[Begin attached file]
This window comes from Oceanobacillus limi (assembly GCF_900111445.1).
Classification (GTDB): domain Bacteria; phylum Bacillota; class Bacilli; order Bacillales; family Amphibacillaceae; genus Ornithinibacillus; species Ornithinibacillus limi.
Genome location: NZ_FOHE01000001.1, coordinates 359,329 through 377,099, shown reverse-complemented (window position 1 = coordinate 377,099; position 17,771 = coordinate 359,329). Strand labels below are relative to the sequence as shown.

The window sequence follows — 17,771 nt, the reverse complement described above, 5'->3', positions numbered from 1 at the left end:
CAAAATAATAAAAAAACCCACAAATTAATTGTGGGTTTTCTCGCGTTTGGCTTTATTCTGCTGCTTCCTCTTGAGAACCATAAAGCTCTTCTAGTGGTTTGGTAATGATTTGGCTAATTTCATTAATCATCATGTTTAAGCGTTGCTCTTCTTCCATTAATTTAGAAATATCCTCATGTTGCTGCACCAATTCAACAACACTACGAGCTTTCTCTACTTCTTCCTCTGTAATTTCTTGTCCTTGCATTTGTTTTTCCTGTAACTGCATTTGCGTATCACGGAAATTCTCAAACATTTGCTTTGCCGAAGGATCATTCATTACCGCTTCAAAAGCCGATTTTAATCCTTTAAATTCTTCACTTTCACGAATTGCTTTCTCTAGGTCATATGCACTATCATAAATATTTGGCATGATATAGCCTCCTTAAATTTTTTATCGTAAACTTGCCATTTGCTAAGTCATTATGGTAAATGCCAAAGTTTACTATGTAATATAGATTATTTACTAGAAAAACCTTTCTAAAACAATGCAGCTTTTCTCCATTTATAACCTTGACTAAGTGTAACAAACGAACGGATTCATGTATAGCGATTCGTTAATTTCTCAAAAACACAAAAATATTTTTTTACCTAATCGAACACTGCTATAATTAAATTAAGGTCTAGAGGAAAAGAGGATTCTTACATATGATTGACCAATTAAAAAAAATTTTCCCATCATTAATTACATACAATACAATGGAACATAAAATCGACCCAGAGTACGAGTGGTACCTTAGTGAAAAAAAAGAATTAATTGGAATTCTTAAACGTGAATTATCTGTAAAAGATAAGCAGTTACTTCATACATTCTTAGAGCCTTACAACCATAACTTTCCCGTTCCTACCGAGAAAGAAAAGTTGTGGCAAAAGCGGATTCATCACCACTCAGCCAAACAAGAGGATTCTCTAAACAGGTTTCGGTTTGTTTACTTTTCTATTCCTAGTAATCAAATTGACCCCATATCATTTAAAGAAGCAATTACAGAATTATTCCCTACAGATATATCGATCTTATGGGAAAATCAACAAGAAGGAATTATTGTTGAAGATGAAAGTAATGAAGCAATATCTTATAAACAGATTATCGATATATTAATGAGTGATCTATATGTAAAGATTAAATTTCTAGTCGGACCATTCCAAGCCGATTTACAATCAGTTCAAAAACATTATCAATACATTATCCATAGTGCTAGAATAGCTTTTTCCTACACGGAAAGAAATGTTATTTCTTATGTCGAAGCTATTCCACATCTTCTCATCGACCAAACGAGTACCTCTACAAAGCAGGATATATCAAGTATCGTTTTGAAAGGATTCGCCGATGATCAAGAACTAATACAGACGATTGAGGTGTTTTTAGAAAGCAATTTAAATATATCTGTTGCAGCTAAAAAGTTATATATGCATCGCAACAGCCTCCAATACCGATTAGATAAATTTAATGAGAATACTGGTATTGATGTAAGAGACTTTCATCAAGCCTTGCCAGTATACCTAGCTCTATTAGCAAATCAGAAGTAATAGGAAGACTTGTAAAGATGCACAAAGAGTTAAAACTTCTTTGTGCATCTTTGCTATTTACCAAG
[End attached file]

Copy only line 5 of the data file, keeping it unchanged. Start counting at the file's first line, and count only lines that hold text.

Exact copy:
CAAAATAATAAAAAAACCCACAAATTAATTGTGGGTTTTCTCGCGTTTGGCTTTATTCTGCTGCTTCCTCTTGAGAACCATAAAGCTCTTCTAGTGGTTTGGTAATGATTTGGCTAATTTCATTAATCATCATGTTTAAGCGTTGCTCTTCTTCCATTAATTTAGAAATATCCTCATGTTGCTGCACCAATTCAACAACACTACGAGCTTTCTCTACTTCTTCCTCTGTAATTTCTTGTCCTTGCATTTGTTTTTCCTGTAACTGCATTTGCGTATCACGGAAATTCTCAAACATTTGCTTTGCCGAAGGATCATTCATTACCGCTTCAAAAGCCGATTTTAATCCTTTAAATTCTTCACTTTCACGAATTGCTTTCTCTAGGTCATATGCACTATCATAAATATTTGGCATGATATAGCCTCCTTAAATTTTTTATCGTAAACTTGCCATTTGCTAAGTCATTATGGTAAATGCCAAAGTTTACTATGTAATATAGATTATTTACTAGAAAAACCTTTCTAAAACAATGCAGCTTTTCTCCATTTATAACCTTGACTAAGTGTAACAAACGAACGGATTCATGTATAGCGATTCGTTAATTTCTCAAAAACACAAAAATATTTTTTTACCTAATCGAACACTGCTATAATTAAATTAAGGTCTAGAGGAAAAGAGGATTCTTACATATGATTGACCAATTAAAAAAAATTTTCCCATCATTAATTACATACAATACAATGGAACATAAAATCGACCCAGAGTACGAGTGGTACCTTAGTGAAAAAAAAGAATTAATTGGAATTCTTAAACGTGAATTATCTGTAAAAGATAAGCAGTTACTTCATACATTCTTAGAGCCTTACAACCATAACTTTCCCGTTCCTACCGAGAAAGAAAAGTTGTGGCAAAAGCGGATTCATCACCACTCAGCCAAACAAGAGGATTCTCTAAACAGGTTTCGGTTTGTTTACTTTTCTATTCCTAGTAATCAAATTGACCCCATATCATTTAAAGAAGCAATTACAGAATTATTCCCTACAGATATATCGATCTTATGGGAAAATCAACAAGAAGGAATTATTGTTGAAGATGAAAGTAATGAAGCAATATCTTATAAACAGATTATCGATATATTAATGAGTGATCTATATGTAAAGATTAAATTTCTAGTCGGACCATTCCAAGCCGATTTACAATCAGTTCAAAAACATTATCAATACATTATCCATAGTGCTAGAATAGCTTTTTCCTACACGGAAAGAAATGTTATTTCTTATGTCGAAGCTATTCCACATCTTCTCATCGACCAAACGAGTACCTCTACAAAGCAGGATATATCAAGTATCGTTTTGAAAGGATTCGCCGATGATCAAGAACTAATACAGACGATTGAGGTGTTTTTAGAAAGCAATTTAAATATATCTGTTGCAGCTAAAAAGTTATATATGCATCGCAACAGCCTCCAATACCGATTAGATAAATTTAATGAGAATACTGGTATTGATGTAAGAGACTTTCATCAAGCCTTGCCAGTATACCTAGCTCTATTAGCAAATCAGAAGTAATAGGAAGACTTGTAAAGATGCACAAAGAGTTAAAACTTCTTTGTGCATCTTTGCTATTTACCAAG